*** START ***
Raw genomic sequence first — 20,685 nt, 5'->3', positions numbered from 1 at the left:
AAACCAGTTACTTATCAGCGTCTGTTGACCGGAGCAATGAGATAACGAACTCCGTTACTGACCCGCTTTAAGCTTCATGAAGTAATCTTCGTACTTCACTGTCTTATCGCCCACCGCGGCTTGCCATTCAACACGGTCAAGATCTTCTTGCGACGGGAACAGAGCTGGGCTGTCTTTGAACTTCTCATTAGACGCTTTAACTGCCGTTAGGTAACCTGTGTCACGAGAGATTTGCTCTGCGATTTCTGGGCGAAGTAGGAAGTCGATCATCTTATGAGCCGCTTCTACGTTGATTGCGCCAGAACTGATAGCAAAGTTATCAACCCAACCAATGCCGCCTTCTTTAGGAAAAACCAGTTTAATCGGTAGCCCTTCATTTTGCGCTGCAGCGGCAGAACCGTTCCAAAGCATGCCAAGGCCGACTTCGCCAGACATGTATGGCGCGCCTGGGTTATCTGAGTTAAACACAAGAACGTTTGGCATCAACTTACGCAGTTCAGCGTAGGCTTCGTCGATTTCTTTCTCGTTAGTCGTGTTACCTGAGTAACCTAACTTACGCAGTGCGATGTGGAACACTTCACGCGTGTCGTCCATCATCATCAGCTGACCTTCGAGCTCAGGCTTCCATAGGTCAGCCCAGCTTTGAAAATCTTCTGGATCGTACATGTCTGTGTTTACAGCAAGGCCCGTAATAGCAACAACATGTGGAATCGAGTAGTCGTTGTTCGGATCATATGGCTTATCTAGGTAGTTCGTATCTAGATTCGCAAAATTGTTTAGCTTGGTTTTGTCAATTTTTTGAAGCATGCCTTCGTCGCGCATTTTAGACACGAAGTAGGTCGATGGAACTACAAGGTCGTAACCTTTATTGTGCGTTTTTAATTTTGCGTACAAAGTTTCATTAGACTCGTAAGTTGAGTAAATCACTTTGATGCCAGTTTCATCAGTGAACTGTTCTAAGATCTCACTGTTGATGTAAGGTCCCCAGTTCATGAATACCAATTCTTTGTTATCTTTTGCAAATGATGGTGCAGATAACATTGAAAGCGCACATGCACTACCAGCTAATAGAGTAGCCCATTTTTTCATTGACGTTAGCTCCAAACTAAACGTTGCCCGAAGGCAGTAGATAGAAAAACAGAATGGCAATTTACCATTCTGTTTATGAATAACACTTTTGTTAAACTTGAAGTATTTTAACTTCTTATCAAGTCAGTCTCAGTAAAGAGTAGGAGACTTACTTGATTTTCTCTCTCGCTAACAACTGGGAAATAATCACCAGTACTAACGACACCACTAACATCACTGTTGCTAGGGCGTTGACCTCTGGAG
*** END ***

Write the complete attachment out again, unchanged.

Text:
Raw genomic sequence first — 20,685 nt, 5'->3', positions numbered from 1 at the left:
AAACCAGTTACTTATCAGCGTCTGTTGACCGGAGCAATGAGATAACGAACTCCGTTACTGACCCGCTTTAAGCTTCATGAAGTAATCTTCGTACTTCACTGTCTTATCGCCCACCGCGGCTTGCCATTCAACACGGTCAAGATCTTCTTGCGACGGGAACAGAGCTGGGCTGTCTTTGAACTTCTCATTAGACGCTTTAACTGCCGTTAGGTAACCTGTGTCACGAGAGATTTGCTCTGCGATTTCTGGGCGAAGTAGGAAGTCGATCATCTTATGAGCCGCTTCTACGTTGATTGCGCCAGAACTGATAGCAAAGTTATCAACCCAACCAATGCCGCCTTCTTTAGGAAAAACCAGTTTAATCGGTAGCCCTTCATTTTGCGCTGCAGCGGCAGAACCGTTCCAAAGCATGCCAAGGCCGACTTCGCCAGACATGTATGGCGCGCCTGGGTTATCTGAGTTAAACACAAGAACGTTTGGCATCAACTTACGCAGTTCAGCGTAGGCTTCGTCGATTTCTTTCTCGTTAGTCGTGTTACCTGAGTAACCTAACTTACGCAGTGCGATGTGGAACACTTCACGCGTGTCGTCCATCATCATCAGCTGACCTTCGAGCTCAGGCTTCCATAGGTCAGCCCAGCTTTGAAAATCTTCTGGATCGTACATGTCTGTGTTTACAGCAAGGCCCGTAATAGCAACAACATGTGGAATCGAGTAGTCGTTGTTCGGATCATATGGCTTATCTAGGTAGTTCGTATCTAGATTCGCAAAATTGTTTAGCTTGGTTTTGTCAATTTTTTGAAGCATGCCTTCGTCGCGCATTTTAGACACGAAGTAGGTCGATGGAACTACAAGGTCGTAACCTTTATTGTGCGTTTTTAATTTTGCGTACAAAGTTTCATTAGACTCGTAAGTTGAGTAAATCACTTTGATGCCAGTTTCATCAGTGAACTGTTCTAAGATCTCACTGTTGATGTAAGGTCCCCAGTTCATGAATACCAATTCTTTGTTATCTTTTGCAAATGATGGTGCAGATAACATTGAAAGCGCACATGCACTACCAGCTAATAGAGTAGCCCATTTTTTCATTGACGTTAGCTCCAAACTAAACGTTGCCCGAAGGCAGTAGATAGAAAAACAGAATGGCAATTTACCATTCTGTTTATGAATAACACTTTTGTTAAACTTGAAGTATTTTAACTTCTTATCAAGTCAGTCTCAGTAAAGAGTAGGAGACTTACTTGATTTTCTCTCTCGCTAACAACTGGGAAATAATCACCAGTACTAACGACACCACTAACATCACTGTTGCTAGGGCGTTGACCTCTGGAG